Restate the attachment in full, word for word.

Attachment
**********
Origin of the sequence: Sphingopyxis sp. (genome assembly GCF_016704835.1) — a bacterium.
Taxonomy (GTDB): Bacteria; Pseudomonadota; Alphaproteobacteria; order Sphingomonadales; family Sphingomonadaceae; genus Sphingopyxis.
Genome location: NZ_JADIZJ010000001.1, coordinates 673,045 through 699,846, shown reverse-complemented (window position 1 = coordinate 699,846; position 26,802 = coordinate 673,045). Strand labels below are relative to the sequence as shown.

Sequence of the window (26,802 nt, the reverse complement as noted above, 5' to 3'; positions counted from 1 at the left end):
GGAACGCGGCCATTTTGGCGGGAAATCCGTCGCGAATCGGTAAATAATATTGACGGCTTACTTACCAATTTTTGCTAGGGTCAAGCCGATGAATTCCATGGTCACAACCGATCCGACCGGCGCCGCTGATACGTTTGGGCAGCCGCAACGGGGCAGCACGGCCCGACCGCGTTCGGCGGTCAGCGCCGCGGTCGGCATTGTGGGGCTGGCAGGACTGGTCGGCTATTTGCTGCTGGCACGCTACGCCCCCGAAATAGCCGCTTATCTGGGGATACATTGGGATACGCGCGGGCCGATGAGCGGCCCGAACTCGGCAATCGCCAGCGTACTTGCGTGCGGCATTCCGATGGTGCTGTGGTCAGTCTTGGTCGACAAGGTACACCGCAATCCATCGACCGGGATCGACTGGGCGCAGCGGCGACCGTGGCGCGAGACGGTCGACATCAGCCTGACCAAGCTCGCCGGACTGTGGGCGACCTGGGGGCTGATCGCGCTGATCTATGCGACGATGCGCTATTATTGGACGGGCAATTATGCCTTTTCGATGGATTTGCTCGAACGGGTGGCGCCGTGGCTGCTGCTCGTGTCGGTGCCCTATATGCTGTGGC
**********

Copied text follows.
Origin of the sequence: Sphingopyxis sp. (genome assembly GCF_016704835.1) — a bacterium.
Taxonomy (GTDB): Bacteria; Pseudomonadota; Alphaproteobacteria; order Sphingomonadales; family Sphingomonadaceae; genus Sphingopyxis.
Genome location: NZ_JADIZJ010000001.1, coordinates 673,045 through 699,846, shown reverse-complemented (window position 1 = coordinate 699,846; position 26,802 = coordinate 673,045). Strand labels below are relative to the sequence as shown.

Sequence of the window (26,802 nt, the reverse complement as noted above, 5' to 3'; positions counted from 1 at the left end):
GGAACGCGGCCATTTTGGCGGGAAATCCGTCGCGAATCGGTAAATAATATTGACGGCTTACTTACCAATTTTTGCTAGGGTCAAGCCGATGAATTCCATGGTCACAACCGATCCGACCGGCGCCGCTGATACGTTTGGGCAGCCGCAACGGGGCAGCACGGCCCGACCGCGTTCGGCGGTCAGCGCCGCGGTCGGCATTGTGGGGCTGGCAGGACTGGTCGGCTATTTGCTGCTGGCACGCTACGCCCCCGAAATAGCCGCTTATCTGGGGATACATTGGGATACGCGCGGGCCGATGAGCGGCCCGAACTCGGCAATCGCCAGCGTACTTGCGTGCGGCATTCCGATGGTGCTGTGGTCAGTCTTGGTCGACAAGGTACACCGCAATCCATCGACCGGGATCGACTGGGCGCAGCGGCGACCGTGGCGCGAGACGGTCGACATCAGCCTGACCAAGCTCGCCGGACTGTGGGCGACCTGGGGGCTGATCGCGCTGATCTATGCGACGATGCGCTATTATTGGACGGGCAATTATGCCTTTTCGATGGATTTGCTCGAACGGGTGGCGCCGTGGCTGCTGCTCGTGTCGGTGCCCTATATGCTGTGGC